And I mean, she just hit, she just consistently hit the numbers. The woman that, that runs it for us, Rachel Stanley, I mean, she just consistently hits these numbers. That is the most important discipline you have to have as a company. If you can't set and consistently deliver on retention and expansion goals, like, you know, we, we, we have you know, a, a number that works out to essentially a net number in bookings.
And that translates into a percentage. But if you don't have discipline around hitting those numbers, I mean, you're, you can do all you want in sales. But you will always be paddling against the current. So, you know, it is just so much easier to, you know, I don't know if you've ever floated, I don't know if you ever floated a river, like, you know, you take a, take a keg of beer and you get in an inner tube and you just float down the river.[00:49:00] That is a lot more fun and a lot more relaxing than trying to get in a canoe and paddle upstream. You know, one of those is like a fun day out and the other is, you know, horrible, horrible exercise. And You know, I, I think I'm just a believer in making things simple and easy. Like if you solve that problem, the rest of your life gets a lot simpler. [00:49:20] Omer: We're going to have to wrap up in a minute. We're going to the lightning round. I think just before we do that, I have one more question. The, near the end of last year, you announced You were, the company was going public. You also announced that you were acquiring a company called Hi Ross and this was like valued at like a hundred, hundred million, 110 million dollar acquisition.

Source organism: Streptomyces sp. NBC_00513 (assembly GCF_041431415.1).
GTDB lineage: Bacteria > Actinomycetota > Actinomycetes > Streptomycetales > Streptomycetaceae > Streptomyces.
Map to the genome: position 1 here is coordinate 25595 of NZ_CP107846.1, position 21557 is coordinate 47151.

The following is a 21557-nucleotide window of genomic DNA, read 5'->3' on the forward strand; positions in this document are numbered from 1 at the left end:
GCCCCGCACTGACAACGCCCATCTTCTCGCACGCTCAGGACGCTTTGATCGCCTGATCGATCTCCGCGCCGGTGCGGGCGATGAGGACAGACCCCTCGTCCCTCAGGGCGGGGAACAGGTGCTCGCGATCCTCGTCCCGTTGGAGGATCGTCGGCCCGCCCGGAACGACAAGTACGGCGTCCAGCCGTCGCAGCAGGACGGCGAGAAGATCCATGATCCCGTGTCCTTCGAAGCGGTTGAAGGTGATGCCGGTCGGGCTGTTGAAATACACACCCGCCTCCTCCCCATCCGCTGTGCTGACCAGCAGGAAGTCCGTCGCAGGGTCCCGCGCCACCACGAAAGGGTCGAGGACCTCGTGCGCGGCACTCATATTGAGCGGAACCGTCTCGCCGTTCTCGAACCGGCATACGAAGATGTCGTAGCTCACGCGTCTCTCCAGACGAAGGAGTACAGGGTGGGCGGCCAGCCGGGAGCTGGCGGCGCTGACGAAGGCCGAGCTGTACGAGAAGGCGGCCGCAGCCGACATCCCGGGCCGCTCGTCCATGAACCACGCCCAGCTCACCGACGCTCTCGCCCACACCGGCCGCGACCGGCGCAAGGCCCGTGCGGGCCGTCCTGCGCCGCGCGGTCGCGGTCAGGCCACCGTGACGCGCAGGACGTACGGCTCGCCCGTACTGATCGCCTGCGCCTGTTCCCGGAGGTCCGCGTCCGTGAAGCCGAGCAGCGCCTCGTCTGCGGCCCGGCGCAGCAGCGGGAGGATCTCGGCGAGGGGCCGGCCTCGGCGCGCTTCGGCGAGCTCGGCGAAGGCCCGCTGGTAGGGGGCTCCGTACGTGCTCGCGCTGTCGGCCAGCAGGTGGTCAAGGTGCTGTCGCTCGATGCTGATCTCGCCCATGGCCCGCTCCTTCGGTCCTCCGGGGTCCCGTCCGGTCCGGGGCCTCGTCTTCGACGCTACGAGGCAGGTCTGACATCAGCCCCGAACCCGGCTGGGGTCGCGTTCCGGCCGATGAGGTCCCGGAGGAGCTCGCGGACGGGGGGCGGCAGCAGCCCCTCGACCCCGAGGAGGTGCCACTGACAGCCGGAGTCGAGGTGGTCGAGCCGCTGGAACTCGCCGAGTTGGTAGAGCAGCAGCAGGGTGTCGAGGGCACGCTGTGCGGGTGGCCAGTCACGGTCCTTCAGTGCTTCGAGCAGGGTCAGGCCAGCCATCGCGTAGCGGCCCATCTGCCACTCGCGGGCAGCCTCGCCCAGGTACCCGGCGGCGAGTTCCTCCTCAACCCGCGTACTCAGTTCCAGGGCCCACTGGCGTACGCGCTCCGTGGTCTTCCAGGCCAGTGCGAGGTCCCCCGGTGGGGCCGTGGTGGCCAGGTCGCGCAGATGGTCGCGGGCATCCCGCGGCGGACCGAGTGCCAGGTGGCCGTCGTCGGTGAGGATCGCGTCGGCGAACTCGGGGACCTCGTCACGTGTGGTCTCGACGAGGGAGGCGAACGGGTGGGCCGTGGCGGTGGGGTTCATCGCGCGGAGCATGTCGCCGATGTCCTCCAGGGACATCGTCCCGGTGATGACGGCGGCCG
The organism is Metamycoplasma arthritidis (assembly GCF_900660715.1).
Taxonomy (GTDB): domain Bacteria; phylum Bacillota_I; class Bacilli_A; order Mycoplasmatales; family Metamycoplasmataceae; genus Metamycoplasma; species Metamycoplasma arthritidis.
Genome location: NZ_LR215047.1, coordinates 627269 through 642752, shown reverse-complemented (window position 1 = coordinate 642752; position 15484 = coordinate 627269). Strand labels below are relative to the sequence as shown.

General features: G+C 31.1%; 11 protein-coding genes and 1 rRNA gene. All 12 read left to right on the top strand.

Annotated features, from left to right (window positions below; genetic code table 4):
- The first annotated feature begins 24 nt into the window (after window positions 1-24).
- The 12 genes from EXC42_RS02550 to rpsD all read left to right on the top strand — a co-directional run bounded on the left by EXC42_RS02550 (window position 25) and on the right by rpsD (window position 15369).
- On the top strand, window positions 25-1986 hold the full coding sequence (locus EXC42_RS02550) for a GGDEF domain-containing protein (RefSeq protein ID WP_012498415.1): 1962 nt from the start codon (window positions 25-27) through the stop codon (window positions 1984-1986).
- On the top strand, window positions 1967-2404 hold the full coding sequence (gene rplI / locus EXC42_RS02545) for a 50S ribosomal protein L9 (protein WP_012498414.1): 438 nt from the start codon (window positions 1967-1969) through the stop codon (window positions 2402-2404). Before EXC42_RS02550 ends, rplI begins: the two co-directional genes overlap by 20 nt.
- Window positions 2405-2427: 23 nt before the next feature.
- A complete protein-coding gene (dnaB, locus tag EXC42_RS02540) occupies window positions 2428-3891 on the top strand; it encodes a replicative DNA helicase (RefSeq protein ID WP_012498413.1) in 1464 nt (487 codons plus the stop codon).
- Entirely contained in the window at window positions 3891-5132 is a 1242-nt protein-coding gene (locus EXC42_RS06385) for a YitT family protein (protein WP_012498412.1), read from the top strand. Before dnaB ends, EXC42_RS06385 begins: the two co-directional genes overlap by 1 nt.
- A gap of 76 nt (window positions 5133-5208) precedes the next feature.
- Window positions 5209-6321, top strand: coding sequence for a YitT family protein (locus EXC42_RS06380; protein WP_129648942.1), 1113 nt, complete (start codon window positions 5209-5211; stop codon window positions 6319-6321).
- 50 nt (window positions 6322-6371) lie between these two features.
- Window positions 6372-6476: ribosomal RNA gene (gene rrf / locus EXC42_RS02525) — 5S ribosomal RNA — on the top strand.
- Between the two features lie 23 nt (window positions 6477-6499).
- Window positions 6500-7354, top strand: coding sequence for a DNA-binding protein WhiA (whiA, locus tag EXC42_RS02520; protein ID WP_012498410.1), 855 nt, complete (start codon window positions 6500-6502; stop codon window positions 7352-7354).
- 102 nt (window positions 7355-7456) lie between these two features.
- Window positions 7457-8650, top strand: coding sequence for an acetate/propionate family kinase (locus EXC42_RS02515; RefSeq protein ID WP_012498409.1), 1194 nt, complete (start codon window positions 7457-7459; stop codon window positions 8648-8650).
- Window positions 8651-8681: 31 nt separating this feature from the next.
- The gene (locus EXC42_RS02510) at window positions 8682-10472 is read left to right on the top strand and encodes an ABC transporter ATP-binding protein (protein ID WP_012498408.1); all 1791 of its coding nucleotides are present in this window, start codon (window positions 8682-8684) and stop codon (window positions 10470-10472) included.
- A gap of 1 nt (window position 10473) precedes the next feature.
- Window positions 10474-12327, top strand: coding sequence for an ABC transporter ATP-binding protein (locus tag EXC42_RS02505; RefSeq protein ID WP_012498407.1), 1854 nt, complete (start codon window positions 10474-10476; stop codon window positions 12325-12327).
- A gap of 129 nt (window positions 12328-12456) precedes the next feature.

What happened there?[00:49:47] Joe: Well, I'll just say like without going into any of the, you know, details, you know, things that I, I, I can't talk about, but I'll, I'll just say, you know, going public is a very complicated process. If you ever have somebody that you really hate, encourage them to take a company public.
I think you know, the, the, the regulatory regime, the public accounting regime, all this stuff that has happened, you know, over the last 20 years in the U S. Has made it really hard and really unattractive for entrepreneurs to take companies public. And it's one of the biggest problems that we have in our capital markets in this country right now is this huge overcorrection that occurred in the wake of the dot com crash and, you know, investors survived the dot com crash just fine, like public investors.
They're okay. You know, they recovered. Yeah. Some companies didn't survive it. But the investors did just fine. But what didn't survive it was the public's ability to access and invest in companies that are still in a growth phase all of that value creation. You look at companies like Apple. Cisco, you know, all the, you know, Oracle, all these Microsoft, all these huge companies grew more after going public than they did before.
The majority of their value has been created in the public markets, you know, that's not happening today. There are, you know, a thousand plus, I think the last time I saw something like 1200 plus unicorn companies in the US today. So this means companies that are at a scale to be public companies.
But aren't going public and why aren't they going public? In some cases they're going public, but they're, they're not going public because they just can't do it. It's too hard. In some cases it's because it's so unattractive because of all these regulatory issues and the costs and compliance and, you know, and, and I think that the current environment is just not conducive to it.
And I guess the summary is with Hyros that, you know, along the way that just events transpired that. It meant that it was going to be impossible for Hyros to, you know, to be a public company at this time. And, you know, so, so ultimately we couldn't buy them for that reason. And so we ended up having to, we ended up having to walk away from that deal.